We start off with our team practice. Somedays, we focus on improving small sections and specific elements. Other days we work on our bigger sections of our programs and full runs.

After team practice, we skate on-ice cardio. We skate for 2 and half minutes focusing solely on power and speed. We finish the set of intervals by skating to a slower song focusing on our finish through our body positions. After each fast interval, we record our heartbeat and count how many laps we complete in those 2 and half minutes. We use this as a way to track our progress. Typically, we do 6 sets of intervals. It is exhausting, but it’s rewarding! I make sure that I cool down or recover so I’m not too sore the next day. We have an awesome facility at Goggin Ice Center; our training room has so many supplies and resources. I love getting in the cold tub to help prevent soreness so I can recover from tough practices faster.


I usually always have an early morning class, so preparation is key. When I leave for practice at 6:00 AM, I don’t return until my day is done. I pack my clothes for class, snacks for the day, and clothes for our afternoon work-out.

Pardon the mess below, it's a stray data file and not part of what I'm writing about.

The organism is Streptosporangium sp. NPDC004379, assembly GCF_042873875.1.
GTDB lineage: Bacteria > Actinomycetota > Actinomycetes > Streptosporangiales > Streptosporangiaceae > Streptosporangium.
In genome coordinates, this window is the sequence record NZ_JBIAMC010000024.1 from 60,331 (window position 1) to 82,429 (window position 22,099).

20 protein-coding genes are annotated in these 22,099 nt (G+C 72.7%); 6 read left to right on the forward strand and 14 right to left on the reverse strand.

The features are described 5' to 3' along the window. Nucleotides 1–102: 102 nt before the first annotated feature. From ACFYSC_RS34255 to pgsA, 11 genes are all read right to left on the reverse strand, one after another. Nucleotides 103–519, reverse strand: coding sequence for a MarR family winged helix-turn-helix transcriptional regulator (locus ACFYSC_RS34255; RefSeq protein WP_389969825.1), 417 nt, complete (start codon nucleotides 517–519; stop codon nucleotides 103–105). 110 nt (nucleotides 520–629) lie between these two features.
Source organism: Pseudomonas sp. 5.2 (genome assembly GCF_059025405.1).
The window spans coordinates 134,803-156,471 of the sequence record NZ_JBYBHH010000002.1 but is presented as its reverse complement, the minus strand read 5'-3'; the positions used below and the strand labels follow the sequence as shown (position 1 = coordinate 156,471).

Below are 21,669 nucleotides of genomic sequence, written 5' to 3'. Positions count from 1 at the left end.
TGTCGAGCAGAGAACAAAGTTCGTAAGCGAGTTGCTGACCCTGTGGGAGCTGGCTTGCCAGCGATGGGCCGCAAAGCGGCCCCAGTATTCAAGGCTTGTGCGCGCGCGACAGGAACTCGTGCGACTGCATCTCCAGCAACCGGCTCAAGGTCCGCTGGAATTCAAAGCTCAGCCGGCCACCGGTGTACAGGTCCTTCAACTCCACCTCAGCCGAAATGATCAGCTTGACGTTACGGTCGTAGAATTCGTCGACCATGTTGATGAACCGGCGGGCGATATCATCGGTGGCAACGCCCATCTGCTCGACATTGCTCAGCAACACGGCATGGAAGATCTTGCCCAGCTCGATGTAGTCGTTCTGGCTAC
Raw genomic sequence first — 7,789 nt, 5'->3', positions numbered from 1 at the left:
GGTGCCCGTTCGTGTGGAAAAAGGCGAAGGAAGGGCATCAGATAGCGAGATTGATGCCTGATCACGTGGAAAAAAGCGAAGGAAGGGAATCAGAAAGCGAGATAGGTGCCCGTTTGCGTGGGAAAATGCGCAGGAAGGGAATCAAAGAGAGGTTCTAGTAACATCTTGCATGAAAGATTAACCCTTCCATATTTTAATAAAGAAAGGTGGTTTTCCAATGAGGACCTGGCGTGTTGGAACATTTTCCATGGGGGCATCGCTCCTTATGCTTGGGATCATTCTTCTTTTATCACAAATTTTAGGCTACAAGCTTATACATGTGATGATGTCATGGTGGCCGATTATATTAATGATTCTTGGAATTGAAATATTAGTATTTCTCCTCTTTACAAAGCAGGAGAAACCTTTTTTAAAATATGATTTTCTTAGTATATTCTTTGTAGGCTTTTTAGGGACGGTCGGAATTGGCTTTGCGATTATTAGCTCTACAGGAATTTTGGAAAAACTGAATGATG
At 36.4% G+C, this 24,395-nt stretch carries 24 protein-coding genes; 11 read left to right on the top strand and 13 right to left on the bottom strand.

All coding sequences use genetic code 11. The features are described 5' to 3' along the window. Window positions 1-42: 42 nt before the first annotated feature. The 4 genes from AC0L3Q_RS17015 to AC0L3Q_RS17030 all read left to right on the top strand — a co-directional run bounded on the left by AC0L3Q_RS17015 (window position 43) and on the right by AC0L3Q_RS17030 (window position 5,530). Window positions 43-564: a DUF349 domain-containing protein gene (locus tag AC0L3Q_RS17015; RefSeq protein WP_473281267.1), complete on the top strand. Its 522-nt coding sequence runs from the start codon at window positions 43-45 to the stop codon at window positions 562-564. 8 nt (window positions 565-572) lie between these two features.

I am double majoring in kinesiology and public health as well as pre-medical studies. Balancing skating and school is a difficult task, but it’s doable! Time management is key. School work takes up a large portion of my day; I typically spend around 6 hours a day doing homework or studying outside of class time. 6 hours seems like a lot, but the time is spread out throughout my day.

Everyday, I plan out the school work and studying I need to accomplish for the day, as well as any other extra tasks I may have. I create a “to do list” for each day that way I can stop on top of my homework and keep organized! It feels great to check off a task from my list!

I use every opportunity I can to get in time to do homework or to study! I’m the person who walks around campus with flashcards in their hands to try to get 15-20 extra minutes of study time before a big exam. If I have a break in between my classes, I use this time to try to accomplish something in my list of things I need to do for the day. The task may be as small as emailing a professor about a homework question, but it helps to reduce my stress and ensure that I am not overwhelmed by my “to do list”.